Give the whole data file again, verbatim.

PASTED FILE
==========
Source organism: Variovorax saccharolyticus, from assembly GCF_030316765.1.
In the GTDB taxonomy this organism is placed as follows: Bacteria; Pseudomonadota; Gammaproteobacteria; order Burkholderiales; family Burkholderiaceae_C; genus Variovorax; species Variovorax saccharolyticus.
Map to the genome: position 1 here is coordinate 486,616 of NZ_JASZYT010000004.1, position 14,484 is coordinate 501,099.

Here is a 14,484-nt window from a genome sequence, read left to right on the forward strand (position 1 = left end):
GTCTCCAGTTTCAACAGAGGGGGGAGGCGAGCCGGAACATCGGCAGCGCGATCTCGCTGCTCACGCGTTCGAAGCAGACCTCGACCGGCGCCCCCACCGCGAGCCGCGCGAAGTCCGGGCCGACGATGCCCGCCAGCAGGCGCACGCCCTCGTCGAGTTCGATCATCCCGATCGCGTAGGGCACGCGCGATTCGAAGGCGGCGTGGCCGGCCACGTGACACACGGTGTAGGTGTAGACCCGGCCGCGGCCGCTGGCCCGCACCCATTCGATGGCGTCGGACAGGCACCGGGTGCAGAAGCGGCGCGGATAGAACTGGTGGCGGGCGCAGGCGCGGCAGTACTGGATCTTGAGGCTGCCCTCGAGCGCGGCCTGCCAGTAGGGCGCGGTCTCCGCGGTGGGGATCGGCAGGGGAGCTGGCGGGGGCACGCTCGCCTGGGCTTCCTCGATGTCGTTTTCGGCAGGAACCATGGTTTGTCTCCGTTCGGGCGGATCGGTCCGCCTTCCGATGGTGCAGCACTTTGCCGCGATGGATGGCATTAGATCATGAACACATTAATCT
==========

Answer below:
Source organism: Variovorax saccharolyticus, from assembly GCF_030316765.1.
In the GTDB taxonomy this organism is placed as follows: Bacteria; Pseudomonadota; Gammaproteobacteria; order Burkholderiales; family Burkholderiaceae_C; genus Variovorax; species Variovorax saccharolyticus.
Map to the genome: position 1 here is coordinate 486,616 of NZ_JASZYT010000004.1, position 14,484 is coordinate 501,099.

Here is a 14,484-nt window from a genome sequence, read left to right on the forward strand (position 1 = left end):
GTCTCCAGTTTCAACAGAGGGGGGAGGCGAGCCGGAACATCGGCAGCGCGATCTCGCTGCTCACGCGTTCGAAGCAGACCTCGACCGGCGCCCCCACCGCGAGCCGCGCGAAGTCCGGGCCGACGATGCCCGCCAGCAGGCGCACGCCCTCGTCGAGTTCGATCATCCCGATCGCGTAGGGCACGCGCGATTCGAAGGCGGCGTGGCCGGCCACGTGACACACGGTGTAGGTGTAGACCCGGCCGCGGCCGCTGGCCCGCACCCATTCGATGGCGTCGGACAGGCACCGGGTGCAGAAGCGGCGCGGATAGAACTGGTGGCGGGCGCAGGCGCGGCAGTACTGGATCTTGAGGCTGCCCTCGAGCGCGGCCTGCCAGTAGGGCGCGGTCTCCGCGGTGGGGATCGGCAGGGGAGCTGGCGGGGGCACGCTCGCCTGGGCTTCCTCGATGTCGTTTTCGGCAGGAACCATGGTTTGTCTCCGTTCGGGCGGATCGGTCCGCCTTCCGATGGTGCAGCACTTTGCCGCGATGGATGGCATTAGATCATGAACACATTAATCT